U.S. Trade Representative Robert Zoellick is promoting trade liberalization during talks about a free-trade zone for Southeast Asia and China.
Trade Representative Robert Zoellick is meeting with 10 of his counterparts from ASEAN, the Association of Southeast Asian nations. The trade ministers are discussing how to create a free-trade zone between ASEAN members and China during the next decade.
There are internal divisions on how and when to lower import tariffs. Some countries fear local industries could be wiped out by competition from cheap goods, especially from China.
Mr. Zoellick's message is to boost foreign direct investment and trade, especially with the United States. "With the successful completion of the succession of China and Taiwan into the WTO, I think it is particularly important the United States work closely with the ASEAN countries to emphasize the growth and potential here," he said.
Two-way trade between ASEAN states and the United States has almost tripled during the past decade to $120 billion, with about $50 billion of U.S. direct investment in the region.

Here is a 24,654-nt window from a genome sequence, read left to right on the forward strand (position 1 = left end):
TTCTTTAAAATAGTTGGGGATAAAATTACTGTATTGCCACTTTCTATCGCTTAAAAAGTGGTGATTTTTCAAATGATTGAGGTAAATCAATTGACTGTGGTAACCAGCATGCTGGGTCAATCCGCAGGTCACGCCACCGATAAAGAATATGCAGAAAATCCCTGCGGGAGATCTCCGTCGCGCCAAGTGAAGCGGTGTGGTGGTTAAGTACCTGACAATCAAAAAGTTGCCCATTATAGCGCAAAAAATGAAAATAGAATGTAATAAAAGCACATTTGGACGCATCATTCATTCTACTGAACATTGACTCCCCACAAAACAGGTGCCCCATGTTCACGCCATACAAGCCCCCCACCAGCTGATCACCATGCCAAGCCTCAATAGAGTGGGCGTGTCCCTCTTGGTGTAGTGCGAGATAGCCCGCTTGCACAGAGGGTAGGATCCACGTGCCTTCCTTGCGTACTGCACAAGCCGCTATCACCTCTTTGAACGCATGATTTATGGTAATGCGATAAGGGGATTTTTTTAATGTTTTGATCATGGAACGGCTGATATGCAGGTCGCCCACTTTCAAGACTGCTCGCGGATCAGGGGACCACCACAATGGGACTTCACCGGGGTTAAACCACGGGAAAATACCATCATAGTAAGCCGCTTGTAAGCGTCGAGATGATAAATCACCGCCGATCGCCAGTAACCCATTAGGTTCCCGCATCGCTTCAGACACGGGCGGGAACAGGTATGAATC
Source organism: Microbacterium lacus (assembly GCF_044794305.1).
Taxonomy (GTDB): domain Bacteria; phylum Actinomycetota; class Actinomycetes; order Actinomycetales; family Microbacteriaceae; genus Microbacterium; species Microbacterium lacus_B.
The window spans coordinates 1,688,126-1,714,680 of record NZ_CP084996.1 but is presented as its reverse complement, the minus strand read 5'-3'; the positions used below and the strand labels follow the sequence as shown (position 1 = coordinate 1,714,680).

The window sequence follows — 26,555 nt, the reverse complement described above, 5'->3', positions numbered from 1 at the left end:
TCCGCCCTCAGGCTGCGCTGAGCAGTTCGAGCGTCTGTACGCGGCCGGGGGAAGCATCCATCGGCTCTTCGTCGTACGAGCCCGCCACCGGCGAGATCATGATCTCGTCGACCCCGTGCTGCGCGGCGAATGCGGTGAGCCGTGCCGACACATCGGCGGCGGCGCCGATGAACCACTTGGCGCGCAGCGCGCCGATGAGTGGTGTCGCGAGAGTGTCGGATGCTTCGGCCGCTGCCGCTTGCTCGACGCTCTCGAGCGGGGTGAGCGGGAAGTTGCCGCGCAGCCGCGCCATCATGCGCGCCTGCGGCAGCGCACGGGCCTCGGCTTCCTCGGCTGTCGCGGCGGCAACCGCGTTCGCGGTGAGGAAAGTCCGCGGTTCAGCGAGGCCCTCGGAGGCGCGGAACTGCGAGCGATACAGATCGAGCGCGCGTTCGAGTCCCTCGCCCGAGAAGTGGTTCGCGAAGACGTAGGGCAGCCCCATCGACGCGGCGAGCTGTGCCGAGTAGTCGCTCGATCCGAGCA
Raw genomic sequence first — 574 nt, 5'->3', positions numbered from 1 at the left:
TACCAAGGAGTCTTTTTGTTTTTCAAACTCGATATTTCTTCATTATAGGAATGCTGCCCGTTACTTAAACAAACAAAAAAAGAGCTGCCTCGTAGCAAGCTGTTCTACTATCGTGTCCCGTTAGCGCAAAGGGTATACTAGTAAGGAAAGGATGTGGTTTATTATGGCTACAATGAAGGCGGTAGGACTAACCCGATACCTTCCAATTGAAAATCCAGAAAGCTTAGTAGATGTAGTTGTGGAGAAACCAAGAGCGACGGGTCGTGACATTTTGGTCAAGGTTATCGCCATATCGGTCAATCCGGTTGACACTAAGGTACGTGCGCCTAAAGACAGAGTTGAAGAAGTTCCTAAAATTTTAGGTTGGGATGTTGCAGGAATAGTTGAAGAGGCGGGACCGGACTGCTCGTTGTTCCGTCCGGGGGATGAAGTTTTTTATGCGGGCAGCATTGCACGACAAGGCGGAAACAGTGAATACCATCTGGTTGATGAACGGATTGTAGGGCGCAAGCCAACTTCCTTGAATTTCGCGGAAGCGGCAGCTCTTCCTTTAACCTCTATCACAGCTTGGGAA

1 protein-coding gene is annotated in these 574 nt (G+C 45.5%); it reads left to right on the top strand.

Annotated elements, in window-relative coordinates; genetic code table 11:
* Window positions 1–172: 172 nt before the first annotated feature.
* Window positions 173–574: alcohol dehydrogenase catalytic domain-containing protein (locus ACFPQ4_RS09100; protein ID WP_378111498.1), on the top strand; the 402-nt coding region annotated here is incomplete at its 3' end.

Mr. Zoellick is visiting Thailand, Indonesia, Singapore, Japan, and China to promote tearing down world trade barriers.
But that message is being overshadowed in Bangkok, due to the controversy surrounding a U.S. decision last month to impose duties on steel imports.
China and Japan have joined the European Union in criticizing the move. The European Union is threatening to place unilateral sanctions on the United States. But Mr. Zoellick said European retaliation would be a blow to world trade. He said the United States has acted in accordance with World Trade Organization rules and disagreements should be resolved through negotiations.